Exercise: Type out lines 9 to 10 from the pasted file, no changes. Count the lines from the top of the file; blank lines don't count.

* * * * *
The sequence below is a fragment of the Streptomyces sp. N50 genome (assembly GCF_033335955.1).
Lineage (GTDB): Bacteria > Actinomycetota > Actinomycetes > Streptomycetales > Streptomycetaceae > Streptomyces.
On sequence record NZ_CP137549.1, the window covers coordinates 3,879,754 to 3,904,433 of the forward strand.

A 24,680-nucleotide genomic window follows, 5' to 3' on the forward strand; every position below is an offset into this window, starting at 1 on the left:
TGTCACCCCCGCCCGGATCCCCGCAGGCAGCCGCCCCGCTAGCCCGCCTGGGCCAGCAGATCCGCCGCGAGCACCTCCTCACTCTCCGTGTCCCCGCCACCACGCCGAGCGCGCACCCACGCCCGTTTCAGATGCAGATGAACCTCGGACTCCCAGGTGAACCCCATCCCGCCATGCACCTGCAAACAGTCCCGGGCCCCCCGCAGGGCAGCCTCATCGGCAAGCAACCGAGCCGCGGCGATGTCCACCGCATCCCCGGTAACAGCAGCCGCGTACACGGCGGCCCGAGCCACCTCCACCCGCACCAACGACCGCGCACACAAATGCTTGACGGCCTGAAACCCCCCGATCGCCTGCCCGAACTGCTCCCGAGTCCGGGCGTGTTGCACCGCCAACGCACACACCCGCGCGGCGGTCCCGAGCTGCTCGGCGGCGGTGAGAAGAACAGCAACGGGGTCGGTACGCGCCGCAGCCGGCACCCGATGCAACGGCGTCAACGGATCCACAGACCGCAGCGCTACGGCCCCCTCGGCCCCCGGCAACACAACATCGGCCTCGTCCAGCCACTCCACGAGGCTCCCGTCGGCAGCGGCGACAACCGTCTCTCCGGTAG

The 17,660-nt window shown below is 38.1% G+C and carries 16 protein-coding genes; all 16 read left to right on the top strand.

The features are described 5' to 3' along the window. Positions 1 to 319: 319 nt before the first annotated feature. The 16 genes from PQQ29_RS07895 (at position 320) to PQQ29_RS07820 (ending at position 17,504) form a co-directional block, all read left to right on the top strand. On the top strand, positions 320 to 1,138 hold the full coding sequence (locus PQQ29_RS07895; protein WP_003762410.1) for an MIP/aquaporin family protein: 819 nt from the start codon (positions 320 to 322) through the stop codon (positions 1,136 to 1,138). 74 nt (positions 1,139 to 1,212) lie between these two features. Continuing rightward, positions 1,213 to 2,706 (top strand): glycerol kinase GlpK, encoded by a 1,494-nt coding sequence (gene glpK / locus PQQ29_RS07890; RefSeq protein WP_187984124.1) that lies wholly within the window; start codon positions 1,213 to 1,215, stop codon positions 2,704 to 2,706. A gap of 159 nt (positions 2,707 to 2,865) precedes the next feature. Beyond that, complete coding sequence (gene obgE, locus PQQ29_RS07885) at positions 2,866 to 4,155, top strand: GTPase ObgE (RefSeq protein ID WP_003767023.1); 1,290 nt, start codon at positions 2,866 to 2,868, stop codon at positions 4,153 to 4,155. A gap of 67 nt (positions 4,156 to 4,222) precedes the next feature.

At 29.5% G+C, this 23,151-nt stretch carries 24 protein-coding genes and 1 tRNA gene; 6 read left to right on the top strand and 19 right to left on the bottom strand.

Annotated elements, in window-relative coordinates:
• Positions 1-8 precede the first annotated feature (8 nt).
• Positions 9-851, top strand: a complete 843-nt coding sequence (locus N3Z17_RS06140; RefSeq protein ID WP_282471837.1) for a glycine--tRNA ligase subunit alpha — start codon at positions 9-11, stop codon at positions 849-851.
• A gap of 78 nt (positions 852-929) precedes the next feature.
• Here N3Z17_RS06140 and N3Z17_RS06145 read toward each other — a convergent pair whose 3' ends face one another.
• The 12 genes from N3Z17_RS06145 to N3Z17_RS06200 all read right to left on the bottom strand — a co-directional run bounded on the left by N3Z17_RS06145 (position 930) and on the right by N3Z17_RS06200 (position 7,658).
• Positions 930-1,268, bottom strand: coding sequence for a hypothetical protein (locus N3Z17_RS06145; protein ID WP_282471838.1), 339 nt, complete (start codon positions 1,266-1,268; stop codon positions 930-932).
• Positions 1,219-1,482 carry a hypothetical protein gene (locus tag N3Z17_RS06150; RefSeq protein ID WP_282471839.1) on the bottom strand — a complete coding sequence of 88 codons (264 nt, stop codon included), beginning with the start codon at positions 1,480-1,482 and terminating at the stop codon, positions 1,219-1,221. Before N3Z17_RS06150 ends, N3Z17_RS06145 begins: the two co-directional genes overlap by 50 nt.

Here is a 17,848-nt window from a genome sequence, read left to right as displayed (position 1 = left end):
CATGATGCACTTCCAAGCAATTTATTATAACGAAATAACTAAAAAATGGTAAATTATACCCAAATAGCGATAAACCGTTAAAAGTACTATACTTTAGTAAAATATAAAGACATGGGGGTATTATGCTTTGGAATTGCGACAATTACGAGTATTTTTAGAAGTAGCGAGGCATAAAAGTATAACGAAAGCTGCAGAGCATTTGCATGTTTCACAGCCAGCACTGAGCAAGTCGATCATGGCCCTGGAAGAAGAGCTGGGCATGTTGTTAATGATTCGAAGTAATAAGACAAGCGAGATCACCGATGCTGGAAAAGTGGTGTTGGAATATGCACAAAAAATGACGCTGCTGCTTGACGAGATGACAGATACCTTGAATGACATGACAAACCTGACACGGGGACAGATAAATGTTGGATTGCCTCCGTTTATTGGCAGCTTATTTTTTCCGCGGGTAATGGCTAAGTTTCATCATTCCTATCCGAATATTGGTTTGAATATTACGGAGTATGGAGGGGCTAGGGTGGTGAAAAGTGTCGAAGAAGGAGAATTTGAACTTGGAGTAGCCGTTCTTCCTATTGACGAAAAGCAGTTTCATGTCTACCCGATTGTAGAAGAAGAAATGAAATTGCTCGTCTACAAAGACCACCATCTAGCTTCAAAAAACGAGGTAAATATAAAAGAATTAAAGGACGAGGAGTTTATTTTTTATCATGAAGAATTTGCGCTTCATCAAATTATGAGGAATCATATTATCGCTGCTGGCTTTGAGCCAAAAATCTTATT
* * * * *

Annotated elements, in window-relative coordinates:
• Positions 1-8 precede the first annotated feature (8 nt).